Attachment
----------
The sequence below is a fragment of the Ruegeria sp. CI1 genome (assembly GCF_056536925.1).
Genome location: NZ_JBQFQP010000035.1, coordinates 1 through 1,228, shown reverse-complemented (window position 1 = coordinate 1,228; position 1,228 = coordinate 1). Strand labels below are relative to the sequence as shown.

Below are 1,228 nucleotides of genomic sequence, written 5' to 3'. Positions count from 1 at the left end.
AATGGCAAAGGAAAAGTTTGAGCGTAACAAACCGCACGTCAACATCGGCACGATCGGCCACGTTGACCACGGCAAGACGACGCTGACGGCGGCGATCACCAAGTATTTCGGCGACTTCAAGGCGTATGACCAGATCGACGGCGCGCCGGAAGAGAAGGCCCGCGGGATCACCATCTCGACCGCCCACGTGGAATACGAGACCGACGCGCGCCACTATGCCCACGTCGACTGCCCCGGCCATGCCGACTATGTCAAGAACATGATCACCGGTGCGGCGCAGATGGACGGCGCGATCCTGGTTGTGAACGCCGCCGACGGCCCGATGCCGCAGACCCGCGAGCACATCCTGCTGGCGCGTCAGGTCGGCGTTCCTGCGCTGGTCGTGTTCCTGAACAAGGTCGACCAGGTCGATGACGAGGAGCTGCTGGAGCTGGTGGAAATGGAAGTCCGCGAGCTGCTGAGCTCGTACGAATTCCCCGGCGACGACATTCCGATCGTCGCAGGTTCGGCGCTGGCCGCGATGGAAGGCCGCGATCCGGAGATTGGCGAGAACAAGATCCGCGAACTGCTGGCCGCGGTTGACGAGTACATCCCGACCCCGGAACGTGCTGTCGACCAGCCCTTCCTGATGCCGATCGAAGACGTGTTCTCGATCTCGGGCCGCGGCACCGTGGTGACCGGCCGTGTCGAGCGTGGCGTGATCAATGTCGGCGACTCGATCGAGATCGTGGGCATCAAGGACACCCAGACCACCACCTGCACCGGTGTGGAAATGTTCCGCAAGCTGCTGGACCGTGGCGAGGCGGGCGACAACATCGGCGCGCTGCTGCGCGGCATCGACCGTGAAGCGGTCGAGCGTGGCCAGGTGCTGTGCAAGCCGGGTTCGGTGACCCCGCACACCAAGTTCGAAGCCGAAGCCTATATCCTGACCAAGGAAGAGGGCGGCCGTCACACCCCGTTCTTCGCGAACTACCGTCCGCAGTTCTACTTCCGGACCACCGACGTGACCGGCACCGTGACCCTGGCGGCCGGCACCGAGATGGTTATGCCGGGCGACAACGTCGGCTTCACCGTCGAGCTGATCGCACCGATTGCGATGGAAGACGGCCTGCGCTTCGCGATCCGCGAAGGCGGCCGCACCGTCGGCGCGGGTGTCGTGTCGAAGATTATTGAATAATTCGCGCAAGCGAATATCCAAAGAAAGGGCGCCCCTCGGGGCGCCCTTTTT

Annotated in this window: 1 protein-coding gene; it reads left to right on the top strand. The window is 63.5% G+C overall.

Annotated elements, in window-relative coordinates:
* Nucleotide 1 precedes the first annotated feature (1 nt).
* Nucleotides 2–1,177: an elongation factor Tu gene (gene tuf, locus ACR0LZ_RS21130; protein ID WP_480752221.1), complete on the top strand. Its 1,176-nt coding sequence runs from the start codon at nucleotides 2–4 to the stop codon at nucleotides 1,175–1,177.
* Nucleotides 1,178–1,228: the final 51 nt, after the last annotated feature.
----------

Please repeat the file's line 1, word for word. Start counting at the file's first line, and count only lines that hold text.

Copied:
The sequence below is a fragment of the Ruegeria sp. CI1 genome (assembly GCF_056536925.1).